Eversource Energy in New Hampshire said its lineworkers and remote system operators have restored power to more than 60,000 customers since the storm began.

“This is a long-duration storm with multiple fronts, and strengthening winds combined with significant amounts of heavy, wet snow will continue to cause tree damage to the electric system and additional outages into tomorrow,” said Eversource New Hampshire President of Electric Operations Doug Foley.

Many towns in Cheshire County postponed local elections on Tuesday but in Hinsdale, N.H. people trickled into Town Hall to vote.

Richard Johnson, town moderator and vice chairman of the Board of Selectmen joked that it always seems to snow on Town Meeting day.

“In reality, the ballot has no contests whatsoever,” he said. “If they don’t have the opportunity to come today because of the weather, it’s still not going to change anything because there’s no contest.”

On Saturday, town residents will meet in the school gymnasium to vote on warrant articles, such as funding for the school and funding for the town’s general operations.

“Some people have made accommodations to be here on Saturday,” said Johnson. “If we move that two weeks down the road, we felt it would inconvenience those people more than it should.”

In Rockingham, highway foreman Andy Howarth said upward of 18 inches of heavy wet snow hit the town by Tuesday afternoon.

There were widespread power outages in Rockingham, with close to 70 percent of households without power, according to Green Mountain Power, with the numbers rising through the day.

Howarth said because of the power outages, the town’s plow trucks couldn’t refuel because the fuel companies were without power.

But he said the biggest problem was crews couldn’t plow the road because trees and power lines were in the road. He said the back roads were the worst.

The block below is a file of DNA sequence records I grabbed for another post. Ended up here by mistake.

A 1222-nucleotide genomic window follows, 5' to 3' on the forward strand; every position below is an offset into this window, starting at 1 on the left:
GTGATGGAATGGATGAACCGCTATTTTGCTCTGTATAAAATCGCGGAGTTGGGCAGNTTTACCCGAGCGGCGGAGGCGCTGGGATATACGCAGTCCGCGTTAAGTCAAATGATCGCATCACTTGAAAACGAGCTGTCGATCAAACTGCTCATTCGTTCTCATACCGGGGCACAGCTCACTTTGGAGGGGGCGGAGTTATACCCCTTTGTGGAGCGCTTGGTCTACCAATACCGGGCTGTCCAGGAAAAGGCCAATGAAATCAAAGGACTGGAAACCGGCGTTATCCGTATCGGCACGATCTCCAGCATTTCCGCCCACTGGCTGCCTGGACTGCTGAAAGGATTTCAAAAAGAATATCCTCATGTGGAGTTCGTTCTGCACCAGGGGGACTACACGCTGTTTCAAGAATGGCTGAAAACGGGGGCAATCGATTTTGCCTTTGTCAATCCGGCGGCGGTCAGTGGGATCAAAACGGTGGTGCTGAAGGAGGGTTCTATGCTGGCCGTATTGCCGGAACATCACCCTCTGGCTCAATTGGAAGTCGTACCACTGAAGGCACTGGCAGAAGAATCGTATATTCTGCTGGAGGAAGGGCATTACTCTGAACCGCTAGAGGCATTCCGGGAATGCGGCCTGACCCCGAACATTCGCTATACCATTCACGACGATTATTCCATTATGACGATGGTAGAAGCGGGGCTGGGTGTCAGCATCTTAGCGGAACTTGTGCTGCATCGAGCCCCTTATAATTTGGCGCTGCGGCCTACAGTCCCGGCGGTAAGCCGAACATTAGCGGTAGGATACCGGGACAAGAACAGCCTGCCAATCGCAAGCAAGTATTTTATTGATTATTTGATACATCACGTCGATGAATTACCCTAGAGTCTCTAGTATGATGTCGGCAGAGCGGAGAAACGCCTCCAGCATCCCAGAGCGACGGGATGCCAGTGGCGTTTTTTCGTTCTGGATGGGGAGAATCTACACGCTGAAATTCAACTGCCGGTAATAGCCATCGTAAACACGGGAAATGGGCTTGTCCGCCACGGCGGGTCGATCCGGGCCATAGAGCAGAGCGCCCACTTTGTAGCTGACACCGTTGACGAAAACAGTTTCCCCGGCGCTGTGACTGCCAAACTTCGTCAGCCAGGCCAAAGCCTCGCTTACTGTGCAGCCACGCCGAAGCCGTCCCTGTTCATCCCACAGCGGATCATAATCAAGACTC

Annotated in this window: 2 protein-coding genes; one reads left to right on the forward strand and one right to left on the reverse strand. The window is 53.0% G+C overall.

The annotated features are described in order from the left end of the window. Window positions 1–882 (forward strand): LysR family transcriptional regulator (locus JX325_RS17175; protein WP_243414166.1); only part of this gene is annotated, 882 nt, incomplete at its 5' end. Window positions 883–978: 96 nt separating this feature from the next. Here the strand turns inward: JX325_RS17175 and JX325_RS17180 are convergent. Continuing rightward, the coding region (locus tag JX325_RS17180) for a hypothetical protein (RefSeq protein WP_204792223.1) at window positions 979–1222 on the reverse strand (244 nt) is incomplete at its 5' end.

Elsewhere in the region, the heavy, wet snow caused a plane to slide off a taxiway and led to hundreds of school closings, canceled flights and thousands of power outages in parts of the Northeast on Tuesday.

“This is shaping up to be a unique winter storm for our small state in that there will be big differences in snowfall amounts depending on where you are located,” said Connecticut Gov. Ned Lamont, who ordered all executive branch state office buildings closed. “Some towns may receive a significant snowfall total, while others may receive a fraction of that amount or maybe even just rain.”

A Delta Air Lines plane veered off a paved surface as it taxied for takeoff from a Syracuse, N.Y., airport Tuesday morning. Flight 1718, which was bound for New York City’s LaGuardia Airport, slid into a grassy area north of the runway, forcing passengers off the plane and onto buses back to the terminal, according to airport officials. No one was injured, and the airport remained open.

The snowfall totals from this storm will be among the highest of the season, said meteorologist Andrew Orrison of the weather service office in College Park, Maryland.

“It has been below average for snowfall across the Northeast this year, and so this nor’easter will be very impactful,” he said.

Given the scale of the storm, the Vermont Emergency Operations Center was partially activated Tuesday afternoon to assist towns and utilities with resource needs and other support. Utilities expect restoration to take more than a day in some areas. Vermont Emergency Management advised people to report an outage to their electric utility, and to call 2-1-1 if they are in need of shelter.